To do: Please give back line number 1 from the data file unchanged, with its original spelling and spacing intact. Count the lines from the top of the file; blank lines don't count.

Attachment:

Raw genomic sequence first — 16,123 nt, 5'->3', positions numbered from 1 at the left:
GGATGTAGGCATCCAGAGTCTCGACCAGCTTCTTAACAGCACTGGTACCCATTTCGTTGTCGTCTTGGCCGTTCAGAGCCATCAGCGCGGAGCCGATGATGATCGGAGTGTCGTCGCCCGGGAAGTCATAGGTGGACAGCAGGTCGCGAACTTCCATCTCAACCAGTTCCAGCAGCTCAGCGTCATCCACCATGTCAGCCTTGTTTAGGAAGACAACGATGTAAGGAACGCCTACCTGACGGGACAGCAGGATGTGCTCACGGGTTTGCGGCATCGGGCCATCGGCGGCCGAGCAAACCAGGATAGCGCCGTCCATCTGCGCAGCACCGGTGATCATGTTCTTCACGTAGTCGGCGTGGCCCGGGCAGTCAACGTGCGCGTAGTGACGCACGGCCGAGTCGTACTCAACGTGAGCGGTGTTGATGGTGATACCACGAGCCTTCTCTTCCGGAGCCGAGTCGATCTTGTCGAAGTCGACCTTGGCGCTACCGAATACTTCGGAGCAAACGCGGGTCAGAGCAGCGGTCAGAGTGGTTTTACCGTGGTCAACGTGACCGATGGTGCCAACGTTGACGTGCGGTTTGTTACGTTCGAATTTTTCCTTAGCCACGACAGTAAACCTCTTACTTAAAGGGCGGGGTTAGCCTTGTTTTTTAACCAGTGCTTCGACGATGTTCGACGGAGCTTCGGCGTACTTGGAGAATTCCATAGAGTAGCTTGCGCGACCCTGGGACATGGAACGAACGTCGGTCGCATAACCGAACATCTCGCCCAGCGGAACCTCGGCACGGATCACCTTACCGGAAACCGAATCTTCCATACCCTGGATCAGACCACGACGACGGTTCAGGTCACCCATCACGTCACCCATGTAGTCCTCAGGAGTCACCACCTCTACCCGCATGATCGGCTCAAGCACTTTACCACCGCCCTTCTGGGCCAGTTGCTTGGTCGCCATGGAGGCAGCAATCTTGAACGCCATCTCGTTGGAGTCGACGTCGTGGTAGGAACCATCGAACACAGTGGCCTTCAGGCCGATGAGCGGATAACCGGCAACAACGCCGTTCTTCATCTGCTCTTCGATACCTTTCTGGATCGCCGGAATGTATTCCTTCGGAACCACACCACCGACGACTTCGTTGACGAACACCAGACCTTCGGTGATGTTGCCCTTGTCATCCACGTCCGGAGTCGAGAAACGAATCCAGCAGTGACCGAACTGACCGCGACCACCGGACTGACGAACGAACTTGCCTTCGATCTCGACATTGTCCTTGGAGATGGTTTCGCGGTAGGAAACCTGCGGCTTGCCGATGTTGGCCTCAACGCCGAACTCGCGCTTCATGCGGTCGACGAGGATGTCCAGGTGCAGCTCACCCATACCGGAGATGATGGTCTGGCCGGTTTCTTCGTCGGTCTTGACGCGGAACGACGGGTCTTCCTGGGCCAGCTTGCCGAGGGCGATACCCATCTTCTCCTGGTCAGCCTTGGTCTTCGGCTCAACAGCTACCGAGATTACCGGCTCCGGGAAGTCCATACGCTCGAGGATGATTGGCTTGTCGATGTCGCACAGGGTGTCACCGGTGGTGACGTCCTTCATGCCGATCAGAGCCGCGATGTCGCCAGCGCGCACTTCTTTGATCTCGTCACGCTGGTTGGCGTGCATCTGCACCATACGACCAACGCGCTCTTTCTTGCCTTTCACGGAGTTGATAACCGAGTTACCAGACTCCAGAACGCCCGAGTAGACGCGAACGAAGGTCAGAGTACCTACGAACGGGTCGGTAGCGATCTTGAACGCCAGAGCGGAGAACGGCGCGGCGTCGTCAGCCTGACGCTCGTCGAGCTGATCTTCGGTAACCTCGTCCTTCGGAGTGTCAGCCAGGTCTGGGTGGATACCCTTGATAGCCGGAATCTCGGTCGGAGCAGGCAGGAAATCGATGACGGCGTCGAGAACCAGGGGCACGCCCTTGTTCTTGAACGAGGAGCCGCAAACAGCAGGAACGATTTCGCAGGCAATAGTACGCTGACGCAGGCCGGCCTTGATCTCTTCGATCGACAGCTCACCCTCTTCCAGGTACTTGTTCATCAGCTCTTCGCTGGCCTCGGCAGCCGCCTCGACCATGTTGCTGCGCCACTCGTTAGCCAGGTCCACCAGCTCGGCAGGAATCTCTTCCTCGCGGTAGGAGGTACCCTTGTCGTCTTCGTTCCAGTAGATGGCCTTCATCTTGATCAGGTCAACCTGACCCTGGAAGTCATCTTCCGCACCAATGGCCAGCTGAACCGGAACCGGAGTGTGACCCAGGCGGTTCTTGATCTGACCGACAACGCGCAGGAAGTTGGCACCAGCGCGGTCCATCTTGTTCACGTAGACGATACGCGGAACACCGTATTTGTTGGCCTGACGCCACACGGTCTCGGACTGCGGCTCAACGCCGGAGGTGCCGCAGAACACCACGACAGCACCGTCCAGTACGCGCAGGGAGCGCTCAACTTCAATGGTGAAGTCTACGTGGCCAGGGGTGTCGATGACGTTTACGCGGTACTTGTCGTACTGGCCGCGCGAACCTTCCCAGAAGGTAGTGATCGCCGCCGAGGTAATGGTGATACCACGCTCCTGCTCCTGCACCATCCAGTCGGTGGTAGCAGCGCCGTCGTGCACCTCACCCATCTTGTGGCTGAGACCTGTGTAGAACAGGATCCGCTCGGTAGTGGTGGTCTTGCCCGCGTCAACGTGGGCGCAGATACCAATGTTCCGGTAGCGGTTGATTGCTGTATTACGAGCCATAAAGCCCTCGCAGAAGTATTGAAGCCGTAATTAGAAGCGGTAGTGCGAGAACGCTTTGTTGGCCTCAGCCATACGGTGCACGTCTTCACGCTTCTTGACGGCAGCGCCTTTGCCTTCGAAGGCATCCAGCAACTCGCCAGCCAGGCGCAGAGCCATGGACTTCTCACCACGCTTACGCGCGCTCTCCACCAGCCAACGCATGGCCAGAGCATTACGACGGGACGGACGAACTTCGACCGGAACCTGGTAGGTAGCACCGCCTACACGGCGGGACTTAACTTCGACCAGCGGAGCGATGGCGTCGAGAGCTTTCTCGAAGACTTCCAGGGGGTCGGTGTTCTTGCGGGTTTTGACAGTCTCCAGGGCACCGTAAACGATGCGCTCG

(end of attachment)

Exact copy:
Raw genomic sequence first — 16,123 nt, 5'->3', positions numbered from 1 at the left: